If You Like...Star Wars - Read These Books!

Editor's Note - Some of us here at About Books have already bought our tickets to Rogue One. As we wait for it to open in theaters December 16, we are enjoying these recommendations. 

Almost 40 years after the release of the first Star Wars movie, the characters and stories have become bonding points from generation to generation, and there have been many who have started to study the universe’s continuing appeal. Star Wars is what is known as a space opera, a subgenre of science fiction that features space as a setting, with a melodramatic and adventurous plot often containing space warfare, romance and advanced technologies and/or abilities, like the Force. I think one of the other elements that sets Star Wars apart from a lot of other space-set science fiction is that it’s not just set in space – it’s set in a galaxy, far, far away with limited to no mention of Earth or Earth’s interactions with other planets, galaxies or species. This choice makes it even easier for readers to suspend disbelief enough for fantastic elements to coexist in the story alongside its more familiar science-based aspects. What you’ll find on the list below is a mix of retellings and adaptations, other space operas in galaxies far, far away and non-fiction reads that may interest Star Wars fans, so without further ado… read on!

The Hero with a Thousand Faces – Joseph Campbell
Originally published in 1949, this work is Joseph Campbell’s exploration of world mythology through a lens of modern psychology, considering the patterns that can be found in myths through the ages and its relevance to our human experience. Why is this book of interest to a Star Wars fan? This title was actually one of many things that inspired George Lucas in his creation of Star Wars.

Star Wars: Heir to the Empire – Timothy Zahn

There are many titles that either retell the movies or expand the Star Wars universe, but our recommendation list would not be complete without mentioning Timothy Zahn’s Thrawn Trilogy. Heir to the Empire was the first attempt at continuing the Star Wars story, eight years after the release of Return of the Jedi, and, in it, Zahn successfully captures the characters from screen to page and makes it feel like readers have entered the Star Wars universe again. For many years, this trilogy was considered by many to be part of the Star Wars canon, but that view was officially corrected and the Thrawn trilogy, relabeled a Legend, prior to the coming of The Force Awakens and what has been dubbed the “new canon.” This reader can’t help but wonder, though, if any of the plot lines in Force Awakens can be traced back to this trilogy, despite its non-canon relabeling...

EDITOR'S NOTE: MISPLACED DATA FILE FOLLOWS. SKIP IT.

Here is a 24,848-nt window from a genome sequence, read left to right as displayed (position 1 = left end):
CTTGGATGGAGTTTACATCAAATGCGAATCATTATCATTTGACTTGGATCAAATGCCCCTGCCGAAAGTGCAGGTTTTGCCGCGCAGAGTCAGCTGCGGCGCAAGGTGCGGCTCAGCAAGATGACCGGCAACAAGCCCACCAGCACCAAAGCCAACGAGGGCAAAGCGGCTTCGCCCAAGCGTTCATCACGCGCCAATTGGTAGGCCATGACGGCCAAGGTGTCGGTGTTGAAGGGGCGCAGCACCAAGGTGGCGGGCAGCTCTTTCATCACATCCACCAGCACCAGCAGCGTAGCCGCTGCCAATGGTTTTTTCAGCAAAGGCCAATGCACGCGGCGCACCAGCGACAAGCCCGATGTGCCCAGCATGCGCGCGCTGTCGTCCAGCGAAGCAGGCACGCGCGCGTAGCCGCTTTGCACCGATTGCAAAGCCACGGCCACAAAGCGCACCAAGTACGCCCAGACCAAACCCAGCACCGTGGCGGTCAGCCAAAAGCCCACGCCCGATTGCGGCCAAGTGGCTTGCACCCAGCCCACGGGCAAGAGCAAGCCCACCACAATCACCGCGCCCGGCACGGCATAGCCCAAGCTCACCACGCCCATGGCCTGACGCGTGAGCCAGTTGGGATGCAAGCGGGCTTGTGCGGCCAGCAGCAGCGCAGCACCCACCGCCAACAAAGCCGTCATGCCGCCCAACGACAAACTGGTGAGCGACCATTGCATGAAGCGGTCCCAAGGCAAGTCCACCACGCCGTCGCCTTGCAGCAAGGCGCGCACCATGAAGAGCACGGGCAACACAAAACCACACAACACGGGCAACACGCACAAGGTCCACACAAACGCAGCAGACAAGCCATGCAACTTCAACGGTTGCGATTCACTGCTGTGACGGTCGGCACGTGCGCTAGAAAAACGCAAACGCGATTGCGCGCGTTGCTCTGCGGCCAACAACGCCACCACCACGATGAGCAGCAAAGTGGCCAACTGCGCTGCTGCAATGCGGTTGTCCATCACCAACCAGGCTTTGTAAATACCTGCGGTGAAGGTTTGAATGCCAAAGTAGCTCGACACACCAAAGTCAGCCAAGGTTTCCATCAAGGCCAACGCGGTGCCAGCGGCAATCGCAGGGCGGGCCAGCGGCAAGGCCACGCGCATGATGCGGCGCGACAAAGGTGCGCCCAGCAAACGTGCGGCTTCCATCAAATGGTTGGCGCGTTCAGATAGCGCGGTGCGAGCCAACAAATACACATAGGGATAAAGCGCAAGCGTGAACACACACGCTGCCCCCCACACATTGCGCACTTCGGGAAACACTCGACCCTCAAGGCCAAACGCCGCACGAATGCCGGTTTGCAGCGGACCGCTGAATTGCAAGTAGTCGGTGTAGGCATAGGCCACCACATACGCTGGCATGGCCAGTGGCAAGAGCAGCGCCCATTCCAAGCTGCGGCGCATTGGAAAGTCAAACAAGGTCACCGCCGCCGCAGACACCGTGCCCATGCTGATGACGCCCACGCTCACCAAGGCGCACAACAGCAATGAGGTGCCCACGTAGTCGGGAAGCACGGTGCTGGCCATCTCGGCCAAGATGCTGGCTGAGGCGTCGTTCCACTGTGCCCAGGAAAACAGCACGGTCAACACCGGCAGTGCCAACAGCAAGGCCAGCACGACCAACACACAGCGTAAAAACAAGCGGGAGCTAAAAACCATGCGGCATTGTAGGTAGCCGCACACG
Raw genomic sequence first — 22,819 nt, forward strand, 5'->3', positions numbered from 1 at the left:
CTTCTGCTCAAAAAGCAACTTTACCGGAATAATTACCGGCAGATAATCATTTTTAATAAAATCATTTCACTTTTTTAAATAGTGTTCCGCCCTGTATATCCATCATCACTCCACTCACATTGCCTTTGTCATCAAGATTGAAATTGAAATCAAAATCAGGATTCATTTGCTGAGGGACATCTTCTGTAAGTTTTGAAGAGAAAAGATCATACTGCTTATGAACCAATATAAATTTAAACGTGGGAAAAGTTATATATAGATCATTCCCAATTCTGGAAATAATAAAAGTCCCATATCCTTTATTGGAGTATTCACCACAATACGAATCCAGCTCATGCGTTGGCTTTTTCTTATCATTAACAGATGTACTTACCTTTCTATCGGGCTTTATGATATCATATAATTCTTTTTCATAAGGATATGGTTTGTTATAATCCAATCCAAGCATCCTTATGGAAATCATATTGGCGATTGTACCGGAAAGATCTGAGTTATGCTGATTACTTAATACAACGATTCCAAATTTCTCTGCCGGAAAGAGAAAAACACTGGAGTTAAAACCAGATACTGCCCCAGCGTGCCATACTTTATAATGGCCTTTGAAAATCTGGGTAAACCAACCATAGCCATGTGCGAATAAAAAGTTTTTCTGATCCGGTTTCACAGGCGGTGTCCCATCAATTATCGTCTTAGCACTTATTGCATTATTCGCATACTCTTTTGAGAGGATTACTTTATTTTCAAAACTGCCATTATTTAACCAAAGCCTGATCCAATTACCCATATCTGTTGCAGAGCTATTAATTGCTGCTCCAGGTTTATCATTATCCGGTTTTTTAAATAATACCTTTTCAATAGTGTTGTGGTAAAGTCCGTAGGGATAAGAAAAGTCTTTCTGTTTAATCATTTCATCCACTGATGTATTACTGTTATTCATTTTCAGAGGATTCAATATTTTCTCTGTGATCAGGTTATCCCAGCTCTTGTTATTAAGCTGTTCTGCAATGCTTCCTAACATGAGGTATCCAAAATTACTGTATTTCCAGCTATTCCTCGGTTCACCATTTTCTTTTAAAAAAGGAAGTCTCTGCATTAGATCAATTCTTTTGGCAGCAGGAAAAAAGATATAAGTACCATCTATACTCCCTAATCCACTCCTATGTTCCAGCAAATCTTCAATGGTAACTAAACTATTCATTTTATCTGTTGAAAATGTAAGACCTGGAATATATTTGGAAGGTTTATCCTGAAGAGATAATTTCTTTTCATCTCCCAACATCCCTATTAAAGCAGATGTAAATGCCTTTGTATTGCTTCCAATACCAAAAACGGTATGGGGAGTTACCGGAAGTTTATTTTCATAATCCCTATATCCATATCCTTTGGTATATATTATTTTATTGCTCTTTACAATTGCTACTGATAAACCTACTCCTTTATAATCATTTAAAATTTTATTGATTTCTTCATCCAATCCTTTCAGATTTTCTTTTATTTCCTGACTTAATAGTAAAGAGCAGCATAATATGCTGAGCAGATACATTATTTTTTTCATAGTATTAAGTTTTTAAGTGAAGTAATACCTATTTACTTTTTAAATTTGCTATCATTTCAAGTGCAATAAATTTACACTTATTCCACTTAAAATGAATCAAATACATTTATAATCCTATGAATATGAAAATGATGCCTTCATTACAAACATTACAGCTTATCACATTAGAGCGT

With the Lightnings – David Drake

History meets space opera in this story, which Drake himself has called a “SF version of the Aubrey/Maturin series, Patrick O’Brian’s superb knockoff of Forester’s Hornblower” series. In Drake’s universe, the Republic of Cinnabar battles it out against the Alliance in a battle for supremacy and the wealthy planet Kostroma finds itself stuck in the middle, trying to remain independent. When a powerful invasion fleet heads toward Kostroma, it’s up to Daniel Leary, Cinnabar naval lieutenant, and Adele Mundy, a scholar whose family had no love for Cinnabar and paid the price, along with their thrown together crew to help the planet Kostroma retain its independence.

William Shakespeare’s Star Wars: Verily, a New Hope – Ian Doescher

This book is a particularly fun adaptation of George Lucas’s Star Wars that takes the story from screenplay to an iambic pentameter stageplay, exploring the question of what the story might look like if Shakespeare had told it. The six books in this series adapts the first six movies and – bonus – may be an excellent starting point for Star Wars fans learning to read and understand Shakespeare’s iambic pentameter.

Dune – Frank Herbert

This otherworldly science fiction tells the story of Paul Atreides, a son who was supposed to be a daughter, and as a result may be a sort of “chosen one” to a group called the Bene Gesserit that seeks to maintain their power and influence for the good of their society. The Bene Gesserit possess supernatural mental abilities, including one called “the Voice” which enables them to perform their universe’s version of a Jedi mind trick. This book is the first in a series of books by Frank Herbert, in a world that has had a similar lasting appeal as Star Wars for many science fiction fans

The Making of Star Wars – J. W. Rinzler

For film buffs and anyone else interested in seeing the behind-the-scenes workings of filming Star Wars, this book is not to be missed. There are many books out there that go behind the scenes of each of the different Star Wars films, but this one exclusively explores the making of Star Wars: a New Hope, the very first film created and shared, and includes interviews from the official Lucasfilm archives, conducted before and during work on the film but not released until years later when this book was published in 2007.

What other recommendations would you give to others who love Star Wars? Leave them, along with any suggestions for future “If You Like…” posts, in the comments!

- Denise Dolan, George Mason Regional Library

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